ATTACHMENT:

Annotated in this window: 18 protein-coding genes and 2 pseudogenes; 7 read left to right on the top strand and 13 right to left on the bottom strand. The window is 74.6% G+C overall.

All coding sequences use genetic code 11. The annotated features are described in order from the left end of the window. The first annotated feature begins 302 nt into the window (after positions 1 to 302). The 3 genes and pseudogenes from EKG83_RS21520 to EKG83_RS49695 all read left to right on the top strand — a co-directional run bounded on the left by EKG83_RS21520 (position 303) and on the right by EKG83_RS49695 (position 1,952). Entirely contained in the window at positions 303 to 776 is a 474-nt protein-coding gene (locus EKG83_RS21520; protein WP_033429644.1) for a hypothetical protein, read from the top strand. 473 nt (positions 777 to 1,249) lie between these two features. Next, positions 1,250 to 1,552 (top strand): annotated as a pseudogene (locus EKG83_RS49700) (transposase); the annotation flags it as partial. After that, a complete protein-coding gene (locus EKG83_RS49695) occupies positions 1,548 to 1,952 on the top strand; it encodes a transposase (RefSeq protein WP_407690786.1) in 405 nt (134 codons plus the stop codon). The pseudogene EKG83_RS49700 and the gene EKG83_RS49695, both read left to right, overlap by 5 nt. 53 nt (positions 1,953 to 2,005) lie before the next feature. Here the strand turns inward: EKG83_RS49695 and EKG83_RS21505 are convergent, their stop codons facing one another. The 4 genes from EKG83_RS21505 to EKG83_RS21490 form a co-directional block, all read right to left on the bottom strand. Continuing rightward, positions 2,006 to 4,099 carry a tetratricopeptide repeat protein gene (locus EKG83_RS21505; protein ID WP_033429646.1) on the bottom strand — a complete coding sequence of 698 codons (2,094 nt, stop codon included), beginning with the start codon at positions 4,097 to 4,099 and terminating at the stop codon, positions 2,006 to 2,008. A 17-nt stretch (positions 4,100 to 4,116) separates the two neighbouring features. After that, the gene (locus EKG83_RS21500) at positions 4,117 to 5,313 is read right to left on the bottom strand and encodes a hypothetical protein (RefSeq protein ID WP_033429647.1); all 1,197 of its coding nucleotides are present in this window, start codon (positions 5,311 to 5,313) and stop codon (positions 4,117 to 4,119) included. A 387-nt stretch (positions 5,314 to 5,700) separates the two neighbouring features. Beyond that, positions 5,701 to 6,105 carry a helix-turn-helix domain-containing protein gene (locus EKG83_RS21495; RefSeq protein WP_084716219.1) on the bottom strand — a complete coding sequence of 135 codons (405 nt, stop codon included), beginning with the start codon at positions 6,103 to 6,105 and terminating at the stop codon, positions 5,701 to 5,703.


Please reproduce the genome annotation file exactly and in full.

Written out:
Annotated in this window: 18 protein-coding genes and 2 pseudogenes; 7 read left to right on the top strand and 13 right to left on the bottom strand. The window is 74.6% G+C overall.

All coding sequences use genetic code 11. The annotated features are described in order from the left end of the window. The first annotated feature begins 302 nt into the window (after positions 1 to 302). The 3 genes and pseudogenes from EKG83_RS21520 to EKG83_RS49695 all read left to right on the top strand — a co-directional run bounded on the left by EKG83_RS21520 (position 303) and on the right by EKG83_RS49695 (position 1,952). Entirely contained in the window at positions 303 to 776 is a 474-nt protein-coding gene (locus EKG83_RS21520; protein WP_033429644.1) for a hypothetical protein, read from the top strand. 473 nt (positions 777 to 1,249) lie between these two features. Next, positions 1,250 to 1,552 (top strand): annotated as a pseudogene (locus EKG83_RS49700) (transposase); the annotation flags it as partial. After that, a complete protein-coding gene (locus EKG83_RS49695) occupies positions 1,548 to 1,952 on the top strand; it encodes a transposase (RefSeq protein WP_407690786.1) in 405 nt (134 codons plus the stop codon). The pseudogene EKG83_RS49700 and the gene EKG83_RS49695, both read left to right, overlap by 5 nt. 53 nt (positions 1,953 to 2,005) lie before the next feature. Here the strand turns inward: EKG83_RS49695 and EKG83_RS21505 are convergent, their stop codons facing one another. The 4 genes from EKG83_RS21505 to EKG83_RS21490 form a co-directional block, all read right to left on the bottom strand. Continuing rightward, positions 2,006 to 4,099 carry a tetratricopeptide repeat protein gene (locus EKG83_RS21505; protein ID WP_033429646.1) on the bottom strand — a complete coding sequence of 698 codons (2,094 nt, stop codon included), beginning with the start codon at positions 4,097 to 4,099 and terminating at the stop codon, positions 2,006 to 2,008. A 17-nt stretch (positions 4,100 to 4,116) separates the two neighbouring features. After that, the gene (locus EKG83_RS21500) at positions 4,117 to 5,313 is read right to left on the bottom strand and encodes a hypothetical protein (RefSeq protein ID WP_033429647.1); all 1,197 of its coding nucleotides are present in this window, start codon (positions 5,311 to 5,313) and stop codon (positions 4,117 to 4,119) included. A 387-nt stretch (positions 5,314 to 5,700) separates the two neighbouring features. Beyond that, positions 5,701 to 6,105 carry a helix-turn-helix domain-containing protein gene (locus EKG83_RS21495; RefSeq protein WP_084716219.1) on the bottom strand — a complete coding sequence of 135 codons (405 nt, stop codon included), beginning with the start codon at positions 6,103 to 6,105 and terminating at the stop codon, positions 5,701 to 5,703.